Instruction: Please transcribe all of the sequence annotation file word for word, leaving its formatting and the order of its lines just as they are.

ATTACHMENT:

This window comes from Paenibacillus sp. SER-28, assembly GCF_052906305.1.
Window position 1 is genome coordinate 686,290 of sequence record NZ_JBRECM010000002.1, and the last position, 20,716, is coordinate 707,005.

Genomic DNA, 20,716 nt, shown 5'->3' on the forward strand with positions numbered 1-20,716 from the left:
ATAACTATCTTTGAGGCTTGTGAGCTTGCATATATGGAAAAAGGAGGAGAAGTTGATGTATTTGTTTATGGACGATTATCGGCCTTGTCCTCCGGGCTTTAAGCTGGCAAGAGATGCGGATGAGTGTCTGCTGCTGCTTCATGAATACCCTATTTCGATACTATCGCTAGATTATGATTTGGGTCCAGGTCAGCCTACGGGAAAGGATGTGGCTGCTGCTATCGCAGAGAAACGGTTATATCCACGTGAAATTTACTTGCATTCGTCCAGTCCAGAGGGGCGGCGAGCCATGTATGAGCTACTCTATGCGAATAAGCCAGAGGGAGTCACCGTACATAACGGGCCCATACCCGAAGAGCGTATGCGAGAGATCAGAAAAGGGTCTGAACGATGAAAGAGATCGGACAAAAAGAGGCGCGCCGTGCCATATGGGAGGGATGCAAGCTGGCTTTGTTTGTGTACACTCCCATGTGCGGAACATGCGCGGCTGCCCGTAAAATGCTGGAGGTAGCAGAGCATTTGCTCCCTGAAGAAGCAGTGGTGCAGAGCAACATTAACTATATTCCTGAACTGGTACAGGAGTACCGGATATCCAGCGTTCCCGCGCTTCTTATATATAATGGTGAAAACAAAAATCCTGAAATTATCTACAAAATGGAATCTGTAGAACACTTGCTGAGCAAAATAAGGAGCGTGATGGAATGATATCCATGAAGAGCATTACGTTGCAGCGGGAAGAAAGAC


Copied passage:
This window comes from Paenibacillus sp. SER-28, assembly GCF_052906305.1.
Window position 1 is genome coordinate 686,290 of sequence record NZ_JBRECM010000002.1, and the last position, 20,716, is coordinate 707,005.

Genomic DNA, 20,716 nt, shown 5'->3' on the forward strand with positions numbered 1-20,716 from the left:
ATAACTATCTTTGAGGCTTGTGAGCTTGCATATATGGAAAAAGGAGGAGAAGTTGATGTATTTGTTTATGGACGATTATCGGCCTTGTCCTCCGGGCTTTAAGCTGGCAAGAGATGCGGATGAGTGTCTGCTGCTGCTTCATGAATACCCTATTTCGATACTATCGCTAGATTATGATTTGGGTCCAGGTCAGCCTACGGGAAAGGATGTGGCTGCTGCTATCGCAGAGAAACGGTTATATCCACGTGAAATTTACTTGCATTCGTCCAGTCCAGAGGGGCGGCGAGCCATGTATGAGCTACTCTATGCGAATAAGCCAGAGGGAGTCACCGTACATAACGGGCCCATACCCGAAGAGCGTATGCGAGAGATCAGAAAAGGGTCTGAACGATGAAAGAGATCGGACAAAAAGAGGCGCGCCGTGCCATATGGGAGGGATGCAAGCTGGCTTTGTTTGTGTACACTCCCATGTGCGGAACATGCGCGGCTGCCCGTAAAATGCTGGAGGTAGCAGAGCATTTGCTCCCTGAAGAAGCAGTGGTGCAGAGCAACATTAACTATATTCCTGAACTGGTACAGGAGTACCGGATATCCAGCGTTCCCGCGCTTCTTATATATAATGGTGAAAACAAAAATCCTGAAATTATCTACAAAATGGAATCTGTAGAACACTTGCTGAGCAAAATAAGGAGCGTGATGGAATGATATCCATGAAGAGCATTACGTTGCAGCGGGAAGAAAGAC